Many years ago, I attended a conference in London about the link between employee pay and performance. In one session there was an employer representative arguing in favour of a link and a trade union representative arguing against.
In the questions and answers I asked the union rep, providing there was an objective and fair appraisal process, how he could argue that those who contributed more to the size of the “cake” should not receive a bigger slice? His answer, at best, was waffle. The lady who chaired the session came up to me in the break and said: “You ask very powerful questions!”.
Now, in the intervening years I have introduced many performance related pay schemes and believe passionately that performance should link to pay, for the reason I put to the union rep all those years ago.
In the last year or so there has been much focus on the wages squeeze and employers finding it difficult as a result to keep good staff. I have often thought that one part of the solution would be introducing performance related pay ie good performers would receive a bigger increase, while poor performers would receive less much less or may be even nothing.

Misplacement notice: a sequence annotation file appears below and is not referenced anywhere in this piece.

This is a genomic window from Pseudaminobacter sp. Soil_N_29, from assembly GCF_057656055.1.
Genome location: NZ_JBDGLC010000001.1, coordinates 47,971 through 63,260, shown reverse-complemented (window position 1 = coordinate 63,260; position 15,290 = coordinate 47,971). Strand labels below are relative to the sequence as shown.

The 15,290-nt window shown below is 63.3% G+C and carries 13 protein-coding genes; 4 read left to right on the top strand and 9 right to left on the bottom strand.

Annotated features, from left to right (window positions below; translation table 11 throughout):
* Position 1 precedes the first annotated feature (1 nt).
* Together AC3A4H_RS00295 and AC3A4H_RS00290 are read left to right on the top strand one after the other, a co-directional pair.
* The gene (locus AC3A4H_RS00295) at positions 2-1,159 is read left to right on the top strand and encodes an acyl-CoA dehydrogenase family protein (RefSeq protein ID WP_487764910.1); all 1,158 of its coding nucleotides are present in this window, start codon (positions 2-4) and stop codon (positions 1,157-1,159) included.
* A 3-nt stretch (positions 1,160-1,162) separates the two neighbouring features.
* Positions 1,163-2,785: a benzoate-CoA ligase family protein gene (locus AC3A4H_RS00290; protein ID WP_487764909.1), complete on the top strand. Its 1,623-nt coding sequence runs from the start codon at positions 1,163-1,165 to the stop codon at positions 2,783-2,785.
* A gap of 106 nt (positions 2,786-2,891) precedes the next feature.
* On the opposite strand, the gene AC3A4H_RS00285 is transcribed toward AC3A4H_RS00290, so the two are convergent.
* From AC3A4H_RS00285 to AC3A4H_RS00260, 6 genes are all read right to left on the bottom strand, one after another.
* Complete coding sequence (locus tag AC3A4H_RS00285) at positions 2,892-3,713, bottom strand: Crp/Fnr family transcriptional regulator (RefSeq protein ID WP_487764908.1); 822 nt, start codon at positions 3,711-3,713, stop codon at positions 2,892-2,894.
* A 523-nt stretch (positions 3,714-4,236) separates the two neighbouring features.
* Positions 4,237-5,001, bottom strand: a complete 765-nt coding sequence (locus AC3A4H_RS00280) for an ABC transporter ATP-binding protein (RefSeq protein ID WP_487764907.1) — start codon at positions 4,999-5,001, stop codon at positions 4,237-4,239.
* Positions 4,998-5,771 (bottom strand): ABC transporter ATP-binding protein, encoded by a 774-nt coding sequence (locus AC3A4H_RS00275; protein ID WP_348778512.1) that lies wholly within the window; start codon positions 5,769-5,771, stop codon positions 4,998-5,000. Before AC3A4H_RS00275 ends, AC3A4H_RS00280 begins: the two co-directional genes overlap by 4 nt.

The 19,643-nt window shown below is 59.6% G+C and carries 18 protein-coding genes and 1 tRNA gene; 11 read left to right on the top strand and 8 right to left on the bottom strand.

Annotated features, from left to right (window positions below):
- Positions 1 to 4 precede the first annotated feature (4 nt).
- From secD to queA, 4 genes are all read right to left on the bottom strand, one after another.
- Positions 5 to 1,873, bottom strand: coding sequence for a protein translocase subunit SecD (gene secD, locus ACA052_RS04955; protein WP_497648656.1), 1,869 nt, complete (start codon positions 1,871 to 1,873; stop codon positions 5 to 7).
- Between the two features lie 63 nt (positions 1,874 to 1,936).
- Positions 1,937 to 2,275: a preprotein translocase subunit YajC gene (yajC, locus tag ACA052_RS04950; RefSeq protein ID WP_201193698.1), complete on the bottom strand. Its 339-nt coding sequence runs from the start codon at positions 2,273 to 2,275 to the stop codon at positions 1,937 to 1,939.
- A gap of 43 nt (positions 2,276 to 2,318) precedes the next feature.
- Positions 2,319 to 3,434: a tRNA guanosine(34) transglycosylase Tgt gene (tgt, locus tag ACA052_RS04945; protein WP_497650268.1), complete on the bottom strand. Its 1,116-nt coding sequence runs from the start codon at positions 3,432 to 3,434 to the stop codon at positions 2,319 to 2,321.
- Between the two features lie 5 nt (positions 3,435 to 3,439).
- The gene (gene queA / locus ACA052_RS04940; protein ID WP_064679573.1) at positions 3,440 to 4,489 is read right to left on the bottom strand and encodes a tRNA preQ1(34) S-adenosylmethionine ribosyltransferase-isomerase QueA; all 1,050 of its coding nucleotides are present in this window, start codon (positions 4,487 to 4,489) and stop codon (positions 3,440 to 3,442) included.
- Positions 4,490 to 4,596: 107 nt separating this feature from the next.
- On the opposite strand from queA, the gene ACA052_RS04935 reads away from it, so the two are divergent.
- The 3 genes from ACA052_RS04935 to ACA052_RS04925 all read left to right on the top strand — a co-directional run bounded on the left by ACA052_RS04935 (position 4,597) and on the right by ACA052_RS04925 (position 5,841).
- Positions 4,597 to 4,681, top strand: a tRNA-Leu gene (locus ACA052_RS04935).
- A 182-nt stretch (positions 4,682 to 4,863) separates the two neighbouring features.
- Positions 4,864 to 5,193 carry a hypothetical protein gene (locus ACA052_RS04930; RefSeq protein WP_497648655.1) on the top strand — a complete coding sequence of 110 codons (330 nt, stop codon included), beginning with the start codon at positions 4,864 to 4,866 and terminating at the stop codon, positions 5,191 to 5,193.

Interesting then that the Willis Towers Watson Global Workforce Study, just published, shows that only a third (37 per cent) of employees see a clear link between their pay and performance. The study, which gathered responses from more than 36,000 employees across a range of industries, also reports that only two in five (40 per cent) employees felt their managers made fair decisions linking performance to pay.
So, next time you are thinking about how you can stop your best employees from leaving whilst wages remain squeezed, think about Marie Antoinette!
David Cawthorne, Cedar Human Resources